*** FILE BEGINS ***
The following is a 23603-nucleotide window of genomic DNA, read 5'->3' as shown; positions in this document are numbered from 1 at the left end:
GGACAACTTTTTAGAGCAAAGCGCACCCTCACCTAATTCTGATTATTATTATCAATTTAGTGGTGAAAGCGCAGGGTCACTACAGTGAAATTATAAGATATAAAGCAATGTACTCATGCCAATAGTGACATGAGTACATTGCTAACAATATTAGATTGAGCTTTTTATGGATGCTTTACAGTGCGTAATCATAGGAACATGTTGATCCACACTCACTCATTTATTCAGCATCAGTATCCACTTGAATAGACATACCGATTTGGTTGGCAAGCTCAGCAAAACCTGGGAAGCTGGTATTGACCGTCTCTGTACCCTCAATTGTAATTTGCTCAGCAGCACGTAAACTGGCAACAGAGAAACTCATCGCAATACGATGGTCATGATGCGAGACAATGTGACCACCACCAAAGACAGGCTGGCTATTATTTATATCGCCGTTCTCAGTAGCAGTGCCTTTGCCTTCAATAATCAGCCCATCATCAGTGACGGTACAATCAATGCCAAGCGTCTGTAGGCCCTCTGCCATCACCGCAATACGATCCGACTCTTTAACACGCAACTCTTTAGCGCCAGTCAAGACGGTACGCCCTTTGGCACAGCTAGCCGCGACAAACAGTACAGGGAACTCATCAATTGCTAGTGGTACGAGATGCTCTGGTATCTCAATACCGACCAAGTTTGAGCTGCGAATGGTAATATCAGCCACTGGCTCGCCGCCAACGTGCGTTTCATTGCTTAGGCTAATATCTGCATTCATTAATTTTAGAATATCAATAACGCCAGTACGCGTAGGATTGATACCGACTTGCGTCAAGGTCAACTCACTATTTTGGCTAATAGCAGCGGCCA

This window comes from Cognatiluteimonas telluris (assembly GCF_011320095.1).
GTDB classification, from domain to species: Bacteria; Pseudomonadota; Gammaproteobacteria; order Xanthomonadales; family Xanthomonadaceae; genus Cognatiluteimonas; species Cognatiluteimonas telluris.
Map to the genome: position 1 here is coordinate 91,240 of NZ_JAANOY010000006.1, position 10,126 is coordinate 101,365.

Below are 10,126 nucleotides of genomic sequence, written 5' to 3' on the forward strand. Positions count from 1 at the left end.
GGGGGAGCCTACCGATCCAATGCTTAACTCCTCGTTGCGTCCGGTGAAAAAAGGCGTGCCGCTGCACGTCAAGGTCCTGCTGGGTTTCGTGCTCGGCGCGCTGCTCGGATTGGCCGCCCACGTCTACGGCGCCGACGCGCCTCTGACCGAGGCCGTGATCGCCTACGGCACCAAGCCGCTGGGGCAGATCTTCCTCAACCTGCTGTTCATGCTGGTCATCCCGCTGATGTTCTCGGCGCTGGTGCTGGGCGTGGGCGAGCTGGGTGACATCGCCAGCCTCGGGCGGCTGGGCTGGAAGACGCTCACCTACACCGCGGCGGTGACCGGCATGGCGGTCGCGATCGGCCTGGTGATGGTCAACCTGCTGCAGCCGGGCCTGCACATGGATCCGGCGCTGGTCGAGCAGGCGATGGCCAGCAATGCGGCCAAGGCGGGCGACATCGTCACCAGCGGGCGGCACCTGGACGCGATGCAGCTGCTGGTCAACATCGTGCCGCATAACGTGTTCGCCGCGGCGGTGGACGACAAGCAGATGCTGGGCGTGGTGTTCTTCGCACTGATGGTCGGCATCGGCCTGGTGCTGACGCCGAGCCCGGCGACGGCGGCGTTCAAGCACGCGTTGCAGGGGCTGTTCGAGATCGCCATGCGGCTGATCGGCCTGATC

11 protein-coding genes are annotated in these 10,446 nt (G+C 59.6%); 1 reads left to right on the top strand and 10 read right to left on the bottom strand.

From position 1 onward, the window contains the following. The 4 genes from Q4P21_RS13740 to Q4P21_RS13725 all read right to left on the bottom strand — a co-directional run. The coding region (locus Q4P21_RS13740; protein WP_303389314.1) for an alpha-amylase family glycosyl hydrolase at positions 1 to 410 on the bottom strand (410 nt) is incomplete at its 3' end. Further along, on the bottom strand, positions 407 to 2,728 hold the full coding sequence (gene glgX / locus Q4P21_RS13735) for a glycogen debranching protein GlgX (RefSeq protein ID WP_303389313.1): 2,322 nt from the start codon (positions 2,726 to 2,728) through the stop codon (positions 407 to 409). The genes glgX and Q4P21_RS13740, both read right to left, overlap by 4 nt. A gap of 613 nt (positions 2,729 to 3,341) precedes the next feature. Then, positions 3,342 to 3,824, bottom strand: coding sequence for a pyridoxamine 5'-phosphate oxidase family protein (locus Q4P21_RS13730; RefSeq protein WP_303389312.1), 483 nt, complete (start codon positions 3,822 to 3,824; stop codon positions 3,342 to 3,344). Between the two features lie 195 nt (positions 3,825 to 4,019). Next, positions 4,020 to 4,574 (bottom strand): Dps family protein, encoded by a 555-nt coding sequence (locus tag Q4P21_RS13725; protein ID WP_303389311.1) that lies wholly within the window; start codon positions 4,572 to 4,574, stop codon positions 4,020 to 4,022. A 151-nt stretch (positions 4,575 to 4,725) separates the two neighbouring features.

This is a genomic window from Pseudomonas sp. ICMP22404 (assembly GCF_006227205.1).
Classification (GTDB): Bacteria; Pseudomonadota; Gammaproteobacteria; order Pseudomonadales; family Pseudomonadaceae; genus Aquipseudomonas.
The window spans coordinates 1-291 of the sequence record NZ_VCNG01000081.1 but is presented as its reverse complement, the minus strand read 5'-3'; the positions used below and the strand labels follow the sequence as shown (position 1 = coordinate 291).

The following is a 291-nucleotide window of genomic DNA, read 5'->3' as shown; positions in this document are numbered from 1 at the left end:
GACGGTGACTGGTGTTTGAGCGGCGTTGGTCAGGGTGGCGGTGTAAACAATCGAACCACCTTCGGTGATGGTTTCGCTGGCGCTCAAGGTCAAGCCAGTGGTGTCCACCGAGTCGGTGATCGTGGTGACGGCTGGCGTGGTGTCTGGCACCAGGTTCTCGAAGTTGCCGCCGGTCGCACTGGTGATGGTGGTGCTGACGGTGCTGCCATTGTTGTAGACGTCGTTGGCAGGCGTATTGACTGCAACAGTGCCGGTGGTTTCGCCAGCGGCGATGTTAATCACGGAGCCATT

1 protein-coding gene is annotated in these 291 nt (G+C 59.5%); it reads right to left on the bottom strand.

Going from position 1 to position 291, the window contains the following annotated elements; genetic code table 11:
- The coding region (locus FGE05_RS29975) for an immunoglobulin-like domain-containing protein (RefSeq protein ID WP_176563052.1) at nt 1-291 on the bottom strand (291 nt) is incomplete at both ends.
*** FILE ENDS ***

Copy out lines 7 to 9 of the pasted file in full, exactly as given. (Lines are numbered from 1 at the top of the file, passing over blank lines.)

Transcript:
GGGGGAGCCTACCGATCCAATGCTTAACTCCTCGTTGCGTCCGGTGAAAAAAGGCGTGCCGCTGCACGTCAAGGTCCTGCTGGGTTTCGTGCTCGGCGCGCTGCTCGGATTGGCCGCCCACGTCTACGGCGCCGACGCGCCTCTGACCGAGGCCGTGATCGCCTACGGCACCAAGCCGCTGGGGCAGATCTTCCTCAACCTGCTGTTCATGCTGGTCATCCCGCTGATGTTCTCGGCGCTGGTGCTGGGCGTGGGCGAGCTGGGTGACATCGCCAGCCTCGGGCGGCTGGGCTGGAAGACGCTCACCTACACCGCGGCGGTGACCGGCATGGCGGTCGCGATCGGCCTGGTGATGGTCAACCTGCTGCAGCCGGGCCTGCACATGGATCCGGCGCTGGTCGAGCAGGCGATGGCCAGCAATGCGGCCAAGGCGGGCGACATCGTCACCAGCGGGCGGCACCTGGACGCGATGCAGCTGCTGGTCAACATCGTGCCGCATAACGTGTTCGCCGCGGCGGTGGACGACAAGCAGATGCTGGGCGTGGTGTTCTTCGCACTGATGGTCGGCATCGGCCTGGTGCTGACGCCGAGCCCGGCGACGGCGGCGTTCAAGCACGCGTTGCAGGGGCTGTTCGAGATCGCCATGCGGCTGATCGGCCTGATC

11 protein-coding genes are annotated in these 10,446 nt (G+C 59.6%); 1 reads left to right on the top strand and 10 read right to left on the bottom strand.

From position 1 onward, the window contains the following. The 4 genes from Q4P21_RS13740 to Q4P21_RS13725 all read right to left on the bottom strand — a co-directional run. The coding region (locus Q4P21_RS13740; protein WP_303389314.1) for an alpha-amylase family glycosyl hydrolase at positions 1 to 410 on the bottom strand (410 nt) is incomplete at its 3' end. Further along, on the bottom strand, positions 407 to 2,728 hold the full coding sequence (gene glgX / locus Q4P21_RS13735) for a glycogen debranching protein GlgX (RefSeq protein ID WP_303389313.1): 2,322 nt from the start codon (positions 2,726 to 2,728) through the stop codon (positions 407 to 409). The genes glgX and Q4P21_RS13740, both read right to left, overlap by 4 nt. A gap of 613 nt (positions 2,729 to 3,341) precedes the next feature. Then, positions 3,342 to 3,824, bottom strand: coding sequence for a pyridoxamine 5'-phosphate oxidase family protein (locus Q4P21_RS13730; RefSeq protein WP_303389312.1), 483 nt, complete (start codon positions 3,822 to 3,824; stop codon positions 3,342 to 3,344). Between the two features lie 195 nt (positions 3,825 to 4,019). Next, positions 4,020 to 4,574 (bottom strand): Dps family protein, encoded by a 555-nt coding sequence (locus tag Q4P21_RS13725; protein ID WP_303389311.1) that lies wholly within the window; start codon positions 4,572 to 4,574, stop codon positions 4,020 to 4,022. A 151-nt stretch (positions 4,575 to 4,725) separates the two neighbouring features.